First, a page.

While having a drink once in a while isn’t going to cause any great harm to your teeth, regular use can be a serious concern for your oral health. One of the most important things to remember about alcohol is that it requires sugar to ferment to make, and there’s almost always residual sugar left behind. In cases where sugar is almost absent, you’re usually drinking a strong spirit. Worse than residual sugar, the alcohol in these beverages is a strong solvent, which can damage your teeth as well. Ready to learn more about how alcohol can be damaging to your teeth? Keep reading.
Oral Cancer And Alcohol Consumption Are Closely Tied
Debunking Myths About Alcohol and Dental Health
There’s a substantial amount of misinformation out there about alcohol use and oral health. Whether through wishful thinking or just due to a lack of education on the subject, the following myths are commonly repeated.
- Alcoholic Drinks Are Hydrating – Absolutely false. Alcohol can lead to being dehydrated and dry mouth. As saliva is vital in protecting your teeth, this can lead to serious problems with cavities.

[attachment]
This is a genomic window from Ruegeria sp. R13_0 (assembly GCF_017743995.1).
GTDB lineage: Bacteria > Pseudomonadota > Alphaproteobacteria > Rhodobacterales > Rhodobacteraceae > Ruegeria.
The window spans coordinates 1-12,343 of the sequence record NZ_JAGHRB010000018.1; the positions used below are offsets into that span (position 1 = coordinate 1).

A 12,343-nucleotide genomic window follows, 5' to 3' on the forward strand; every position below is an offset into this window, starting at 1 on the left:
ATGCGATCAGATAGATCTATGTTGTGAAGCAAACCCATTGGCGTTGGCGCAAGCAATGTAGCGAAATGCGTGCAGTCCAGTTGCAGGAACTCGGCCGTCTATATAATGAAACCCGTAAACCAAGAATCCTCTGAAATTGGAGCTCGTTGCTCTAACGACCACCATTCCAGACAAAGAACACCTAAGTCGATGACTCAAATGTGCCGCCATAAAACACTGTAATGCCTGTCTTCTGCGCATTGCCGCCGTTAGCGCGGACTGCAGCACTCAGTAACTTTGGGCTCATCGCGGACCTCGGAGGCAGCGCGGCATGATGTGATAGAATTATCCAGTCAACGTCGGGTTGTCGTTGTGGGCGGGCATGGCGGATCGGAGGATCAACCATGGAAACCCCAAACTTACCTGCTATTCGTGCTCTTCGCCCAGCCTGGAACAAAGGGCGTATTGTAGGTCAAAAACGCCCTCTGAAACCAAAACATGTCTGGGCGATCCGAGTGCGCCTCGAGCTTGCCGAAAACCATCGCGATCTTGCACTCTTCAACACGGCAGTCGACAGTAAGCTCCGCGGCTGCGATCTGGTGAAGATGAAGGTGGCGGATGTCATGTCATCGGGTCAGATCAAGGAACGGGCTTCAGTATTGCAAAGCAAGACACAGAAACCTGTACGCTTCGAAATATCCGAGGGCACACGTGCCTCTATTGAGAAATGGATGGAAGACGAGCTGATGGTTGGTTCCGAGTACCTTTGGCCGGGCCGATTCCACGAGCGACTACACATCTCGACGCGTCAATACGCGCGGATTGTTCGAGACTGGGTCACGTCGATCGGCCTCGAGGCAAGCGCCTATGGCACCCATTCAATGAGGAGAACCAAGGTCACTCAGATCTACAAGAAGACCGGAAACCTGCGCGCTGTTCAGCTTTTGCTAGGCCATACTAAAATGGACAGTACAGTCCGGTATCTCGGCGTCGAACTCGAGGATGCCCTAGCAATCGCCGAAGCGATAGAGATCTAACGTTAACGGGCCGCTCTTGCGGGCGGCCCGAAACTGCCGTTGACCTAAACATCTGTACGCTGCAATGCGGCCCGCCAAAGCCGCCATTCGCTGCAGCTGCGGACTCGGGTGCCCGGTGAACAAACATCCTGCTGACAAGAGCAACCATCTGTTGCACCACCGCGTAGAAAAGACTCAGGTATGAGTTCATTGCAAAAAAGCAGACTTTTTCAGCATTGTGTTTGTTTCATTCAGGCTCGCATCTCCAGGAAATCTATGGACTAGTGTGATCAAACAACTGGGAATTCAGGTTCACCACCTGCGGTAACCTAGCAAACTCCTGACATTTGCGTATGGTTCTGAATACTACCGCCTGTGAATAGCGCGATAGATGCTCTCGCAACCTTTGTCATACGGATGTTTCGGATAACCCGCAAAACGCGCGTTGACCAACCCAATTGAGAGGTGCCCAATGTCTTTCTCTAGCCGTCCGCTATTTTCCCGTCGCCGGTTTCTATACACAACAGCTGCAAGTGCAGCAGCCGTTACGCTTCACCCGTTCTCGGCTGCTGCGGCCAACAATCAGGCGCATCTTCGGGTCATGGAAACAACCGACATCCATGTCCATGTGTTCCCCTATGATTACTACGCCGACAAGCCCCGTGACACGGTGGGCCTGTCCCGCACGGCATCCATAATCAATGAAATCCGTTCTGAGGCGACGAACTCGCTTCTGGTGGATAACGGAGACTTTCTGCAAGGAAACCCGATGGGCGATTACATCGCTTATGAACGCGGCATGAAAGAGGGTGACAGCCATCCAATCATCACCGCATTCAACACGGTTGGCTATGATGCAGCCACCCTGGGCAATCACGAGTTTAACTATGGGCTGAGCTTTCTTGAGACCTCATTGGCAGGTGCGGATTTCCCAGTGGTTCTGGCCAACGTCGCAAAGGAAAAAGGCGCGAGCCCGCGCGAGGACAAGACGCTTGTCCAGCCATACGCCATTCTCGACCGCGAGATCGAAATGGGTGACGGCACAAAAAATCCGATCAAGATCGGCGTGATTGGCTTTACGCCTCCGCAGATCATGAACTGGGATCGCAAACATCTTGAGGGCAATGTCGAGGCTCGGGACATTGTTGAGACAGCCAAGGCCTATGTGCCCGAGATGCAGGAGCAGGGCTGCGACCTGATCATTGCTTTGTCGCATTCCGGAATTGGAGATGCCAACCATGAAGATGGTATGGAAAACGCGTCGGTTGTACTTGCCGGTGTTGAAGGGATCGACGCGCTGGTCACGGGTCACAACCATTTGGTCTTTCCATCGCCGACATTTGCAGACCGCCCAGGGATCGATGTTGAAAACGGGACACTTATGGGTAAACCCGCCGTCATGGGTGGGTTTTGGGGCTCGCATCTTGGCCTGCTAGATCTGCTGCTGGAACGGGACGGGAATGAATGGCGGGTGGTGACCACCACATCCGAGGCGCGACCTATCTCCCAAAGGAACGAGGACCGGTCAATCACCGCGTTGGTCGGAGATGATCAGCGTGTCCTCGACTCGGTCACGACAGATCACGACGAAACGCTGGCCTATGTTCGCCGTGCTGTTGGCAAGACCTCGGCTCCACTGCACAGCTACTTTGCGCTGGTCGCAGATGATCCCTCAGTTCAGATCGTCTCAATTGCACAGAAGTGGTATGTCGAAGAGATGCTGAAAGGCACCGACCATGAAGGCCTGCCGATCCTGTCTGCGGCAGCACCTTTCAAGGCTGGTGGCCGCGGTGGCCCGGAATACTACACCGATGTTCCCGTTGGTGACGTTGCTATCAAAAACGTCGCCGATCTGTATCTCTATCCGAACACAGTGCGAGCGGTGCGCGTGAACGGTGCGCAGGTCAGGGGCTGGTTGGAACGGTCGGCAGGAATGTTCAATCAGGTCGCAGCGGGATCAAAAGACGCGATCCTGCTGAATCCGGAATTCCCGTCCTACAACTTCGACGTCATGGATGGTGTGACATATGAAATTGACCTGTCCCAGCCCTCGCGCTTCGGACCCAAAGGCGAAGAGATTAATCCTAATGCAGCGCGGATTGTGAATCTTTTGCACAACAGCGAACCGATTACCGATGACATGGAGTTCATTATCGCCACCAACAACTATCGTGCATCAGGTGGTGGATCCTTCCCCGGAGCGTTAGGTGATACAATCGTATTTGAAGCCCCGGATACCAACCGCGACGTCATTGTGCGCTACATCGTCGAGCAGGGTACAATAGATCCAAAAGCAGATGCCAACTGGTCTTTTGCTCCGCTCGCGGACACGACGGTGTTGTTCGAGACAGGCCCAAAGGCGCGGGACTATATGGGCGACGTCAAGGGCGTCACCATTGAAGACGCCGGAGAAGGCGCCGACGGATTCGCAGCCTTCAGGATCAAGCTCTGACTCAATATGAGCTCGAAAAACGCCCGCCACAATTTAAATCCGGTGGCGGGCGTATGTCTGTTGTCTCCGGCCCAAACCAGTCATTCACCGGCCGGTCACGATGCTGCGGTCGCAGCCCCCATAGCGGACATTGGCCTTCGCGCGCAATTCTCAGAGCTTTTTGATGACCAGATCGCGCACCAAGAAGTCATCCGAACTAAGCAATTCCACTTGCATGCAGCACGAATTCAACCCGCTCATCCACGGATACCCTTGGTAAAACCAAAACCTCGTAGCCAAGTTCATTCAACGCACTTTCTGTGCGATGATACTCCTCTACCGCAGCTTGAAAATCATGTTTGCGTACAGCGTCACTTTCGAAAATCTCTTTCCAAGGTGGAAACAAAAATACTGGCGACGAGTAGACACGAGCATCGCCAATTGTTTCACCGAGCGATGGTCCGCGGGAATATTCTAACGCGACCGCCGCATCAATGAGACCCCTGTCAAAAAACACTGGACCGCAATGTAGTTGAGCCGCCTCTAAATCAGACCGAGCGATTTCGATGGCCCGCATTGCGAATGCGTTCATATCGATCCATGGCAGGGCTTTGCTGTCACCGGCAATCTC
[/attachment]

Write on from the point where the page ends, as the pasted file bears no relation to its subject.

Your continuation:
- Beer Doesn’t Stain Your Teeth – There isn’t a lick of truth to this one. In addition to containing alcohol, beer is also acidic. The acid can weaken your enamel, allowing the staining agents found in darker beers to penetrate your dental surface.
- Citrus In Alcohol Is Better For You – Quite the contrary, the acid found in most citrus fruits is enough to damage your enamel. Combined with the sugar and alcohol in your beverage, you’re only making the situation worse.
- Oral Health and Alcohol Use Aren’t Connected – Unfortunately, this couldn’t be further from the truth. One of the leading risk factors associated with oral cancer is excessive alcohol consumption. It doesn’t help that alcohol dependency is also associated with increased plaque levels and higher rates of tooth loss.
- Drinking Alcohol Helps You Avoid Cavities – As if this hadn’t been made clear enough in the previous points, this is completely wrong. The appearance of cavities in those who consume alcohol regularly is actually higher than that of those who avoid it.
The facts of alcohol and dental health are unavoidable. If you overindulge and don’t take proper care of your teeth when drinking, you’re going to wind up experiencing serious repercussions. Overindulging, in particular, can be a risk, especially when vomiting is involved.
The Acid In A Single Lemon Squeeze Can Damage Enamel
Schedule Your Next Visit For Great Dental Health
Whether you’re a teetotaler or enjoy tippling, the most important thing you can do for your oral health is to have regular appointments with your dentist. These visits will monitor your changing oral health and allow your practitioner to provide you with advice and guidance on maintaining your lifestyle while protecting your teeth from decay.